The best moment is in the second half of May. Of course, it is assumed that you have provided the hives, painted them, chosen a place for the apiary and found an experienced beekeeper to provide you with delivery of swarms on frames or a swarm without frames, in which case it is necessary to provide frames with a honeycomb base. Swarms should be on 5 frames, of which 3 frames are full of litters in all stages, and on one end frame there should be food – pollen and honey. Areas with brood should be densely covered with bees of different ages, ie have at least 1 kg (10,000) of bees and a young (from that year) quality fertilized and marked queen should be present, which has already passed. There should be a total of about 3 kg of food on all frames. The day you agreed to take over the swarm, you set off in the afternoon to take your empty hives to the apiary of the beekeeper with whom you agreed to take over the swarms. Swarms should be moved from his hive to you immediately. You take his hive off the stand and put it behind, on the overturned roof, and you put your open hive on the stand. The swarm supplier then removes the bee frames from his hive and places them in the same position in your hive. It is advisable for the beekeeper to find and show you the queen on the frame. When all the frames have been moved to your hive, the bees should be wiped off the cover board, the base and the walls of the brood box where the swarm was. The frames should be placed next to the south wall of the hive and fastened so that they do not move during transport. It is enough to drive one small nail next to the eyelets of the honeycomb end frames and in the middle of the edge of one side bar.

  As soon as the bees stop flying in the evening, you close the entrance to the hives with swarms. It is assumed that the hives are provided with ventilation, ie the supply of fresh air to the bees.

   Swarm hives should be loaded into the vehicle immediately and taken to your apiary. There we place them on prepared stands and after fifteen minutes, while the bees calm down from the migration, we open the entrances to the hives, and so we become beekeepers.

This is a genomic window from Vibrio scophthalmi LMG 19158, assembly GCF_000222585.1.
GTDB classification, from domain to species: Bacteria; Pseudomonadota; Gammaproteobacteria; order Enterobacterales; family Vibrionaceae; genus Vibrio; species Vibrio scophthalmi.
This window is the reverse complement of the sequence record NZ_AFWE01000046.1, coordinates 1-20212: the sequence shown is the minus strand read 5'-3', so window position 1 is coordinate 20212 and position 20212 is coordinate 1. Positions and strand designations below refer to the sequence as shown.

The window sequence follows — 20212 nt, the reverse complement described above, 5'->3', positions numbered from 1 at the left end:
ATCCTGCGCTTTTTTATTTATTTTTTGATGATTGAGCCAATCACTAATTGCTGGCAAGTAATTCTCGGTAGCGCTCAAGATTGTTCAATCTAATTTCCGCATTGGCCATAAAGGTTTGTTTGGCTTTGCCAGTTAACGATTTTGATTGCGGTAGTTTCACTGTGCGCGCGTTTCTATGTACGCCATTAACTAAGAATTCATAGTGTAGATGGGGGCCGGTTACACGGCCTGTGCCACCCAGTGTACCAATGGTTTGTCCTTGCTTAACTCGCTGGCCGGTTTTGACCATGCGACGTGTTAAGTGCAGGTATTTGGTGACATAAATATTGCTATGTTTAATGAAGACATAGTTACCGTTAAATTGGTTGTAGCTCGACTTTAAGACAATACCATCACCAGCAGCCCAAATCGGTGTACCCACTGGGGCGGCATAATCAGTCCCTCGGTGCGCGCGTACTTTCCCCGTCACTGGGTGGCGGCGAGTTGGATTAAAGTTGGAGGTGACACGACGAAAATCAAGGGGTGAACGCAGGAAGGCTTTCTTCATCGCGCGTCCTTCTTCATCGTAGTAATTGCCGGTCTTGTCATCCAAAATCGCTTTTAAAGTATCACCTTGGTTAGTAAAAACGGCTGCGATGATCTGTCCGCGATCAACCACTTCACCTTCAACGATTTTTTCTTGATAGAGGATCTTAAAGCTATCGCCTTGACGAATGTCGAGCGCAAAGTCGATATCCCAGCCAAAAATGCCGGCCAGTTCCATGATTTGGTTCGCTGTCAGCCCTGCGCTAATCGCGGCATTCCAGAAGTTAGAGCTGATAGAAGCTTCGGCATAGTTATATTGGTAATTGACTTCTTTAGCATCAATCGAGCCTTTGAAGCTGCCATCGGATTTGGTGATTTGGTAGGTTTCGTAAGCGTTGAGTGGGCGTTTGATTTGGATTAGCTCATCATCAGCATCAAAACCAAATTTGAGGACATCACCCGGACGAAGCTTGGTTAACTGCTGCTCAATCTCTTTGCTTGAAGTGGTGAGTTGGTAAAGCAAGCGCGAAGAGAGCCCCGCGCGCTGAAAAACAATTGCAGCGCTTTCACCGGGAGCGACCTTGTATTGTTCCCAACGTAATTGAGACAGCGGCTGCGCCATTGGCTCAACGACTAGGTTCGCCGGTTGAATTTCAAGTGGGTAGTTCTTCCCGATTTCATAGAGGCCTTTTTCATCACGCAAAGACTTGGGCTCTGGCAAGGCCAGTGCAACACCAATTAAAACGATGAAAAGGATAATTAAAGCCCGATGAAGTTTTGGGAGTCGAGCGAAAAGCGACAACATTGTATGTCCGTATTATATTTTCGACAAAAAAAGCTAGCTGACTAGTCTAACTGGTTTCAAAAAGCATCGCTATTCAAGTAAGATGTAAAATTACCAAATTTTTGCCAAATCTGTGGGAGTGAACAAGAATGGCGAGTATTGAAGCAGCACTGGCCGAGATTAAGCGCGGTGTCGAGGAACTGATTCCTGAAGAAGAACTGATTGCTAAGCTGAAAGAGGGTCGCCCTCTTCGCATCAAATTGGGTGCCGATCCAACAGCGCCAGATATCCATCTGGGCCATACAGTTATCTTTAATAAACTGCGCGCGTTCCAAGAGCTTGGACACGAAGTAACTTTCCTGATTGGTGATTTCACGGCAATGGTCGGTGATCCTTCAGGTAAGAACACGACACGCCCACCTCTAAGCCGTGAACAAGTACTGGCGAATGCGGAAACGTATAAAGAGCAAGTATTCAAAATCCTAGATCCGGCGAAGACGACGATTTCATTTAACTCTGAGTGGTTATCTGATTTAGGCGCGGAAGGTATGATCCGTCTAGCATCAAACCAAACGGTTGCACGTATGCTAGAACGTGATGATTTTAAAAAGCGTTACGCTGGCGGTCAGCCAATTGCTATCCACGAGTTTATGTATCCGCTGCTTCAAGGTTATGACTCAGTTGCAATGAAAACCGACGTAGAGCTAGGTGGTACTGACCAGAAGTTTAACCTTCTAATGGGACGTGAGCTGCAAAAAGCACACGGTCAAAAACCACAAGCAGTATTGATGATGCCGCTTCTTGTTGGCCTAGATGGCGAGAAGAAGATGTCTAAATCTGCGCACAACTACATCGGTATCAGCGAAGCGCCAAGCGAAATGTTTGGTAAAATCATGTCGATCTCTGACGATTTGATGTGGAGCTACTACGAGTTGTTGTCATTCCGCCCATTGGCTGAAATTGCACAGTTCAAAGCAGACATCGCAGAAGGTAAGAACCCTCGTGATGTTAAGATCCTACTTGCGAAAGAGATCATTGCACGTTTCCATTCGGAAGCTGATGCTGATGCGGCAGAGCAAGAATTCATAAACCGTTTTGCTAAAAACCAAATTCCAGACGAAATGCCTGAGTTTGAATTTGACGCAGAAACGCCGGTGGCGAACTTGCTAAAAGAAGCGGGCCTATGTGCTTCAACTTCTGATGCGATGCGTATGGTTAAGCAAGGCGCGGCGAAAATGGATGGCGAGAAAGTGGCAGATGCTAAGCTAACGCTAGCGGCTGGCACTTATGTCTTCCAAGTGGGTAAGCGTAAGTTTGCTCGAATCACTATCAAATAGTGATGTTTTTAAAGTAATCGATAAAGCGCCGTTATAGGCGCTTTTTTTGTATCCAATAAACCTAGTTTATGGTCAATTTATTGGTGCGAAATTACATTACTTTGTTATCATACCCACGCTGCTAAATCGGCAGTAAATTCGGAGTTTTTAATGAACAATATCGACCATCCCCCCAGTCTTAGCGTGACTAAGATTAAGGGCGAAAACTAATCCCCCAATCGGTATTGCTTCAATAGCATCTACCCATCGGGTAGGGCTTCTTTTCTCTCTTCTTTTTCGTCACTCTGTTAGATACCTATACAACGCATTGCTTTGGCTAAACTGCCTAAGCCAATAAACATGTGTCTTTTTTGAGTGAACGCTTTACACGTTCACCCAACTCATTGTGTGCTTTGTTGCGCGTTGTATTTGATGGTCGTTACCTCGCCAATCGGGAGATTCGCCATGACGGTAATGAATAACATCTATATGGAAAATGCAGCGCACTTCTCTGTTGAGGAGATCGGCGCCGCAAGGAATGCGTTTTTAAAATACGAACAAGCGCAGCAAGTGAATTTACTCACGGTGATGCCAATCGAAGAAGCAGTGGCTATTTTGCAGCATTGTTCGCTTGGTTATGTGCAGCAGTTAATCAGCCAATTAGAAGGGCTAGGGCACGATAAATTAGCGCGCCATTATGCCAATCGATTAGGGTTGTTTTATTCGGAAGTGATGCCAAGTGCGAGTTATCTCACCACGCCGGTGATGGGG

From the end of May, you, as inexperienced beekeepers, in both cases, will have a lot of time to get to know the bees by the end of the season, additionally add honeycomb bases, feed the swarm and do protection against varroa. This will also be an opportunity to get rid of working with bees and gain some experiences that are much more important than a few kilograms of honey, which you may give up, because the first season of beekeeping should refrain from the lust for squeezing honey. In the first year, you should try to get to know the life of the bee colony and the beekeeping technique as well as possible, and to love the bees as much as possible.


   Lack of love for bees, negligence, sloppiness, greed, lack of planning, insufficient effort, and investments in training, paying attention to unimportant details and the aesthetic side, neglecting the essence of beekeeping, are all big mistakes that novice beekeepers make.
                                                                       DON’T BE AMONG THEM !!!

   Finally, one more question: IS IT PAID TO BE BEEAKING ???

   If you are ready to dedicate your attention and effort to this business, whether it is for your own needs, or to earn some money, then it pays off and I wish you HONEY BEEKEEPING.

   If you want to get rich overnight, without a little effort, hmmm… then you are not for this job and unfortunately this is not the page for you.

This video is about Mr. Egorov experience of breeding bees in plastic bottles and kegs. He is trying to find a way to promote the spread of non-commercial beekeeping…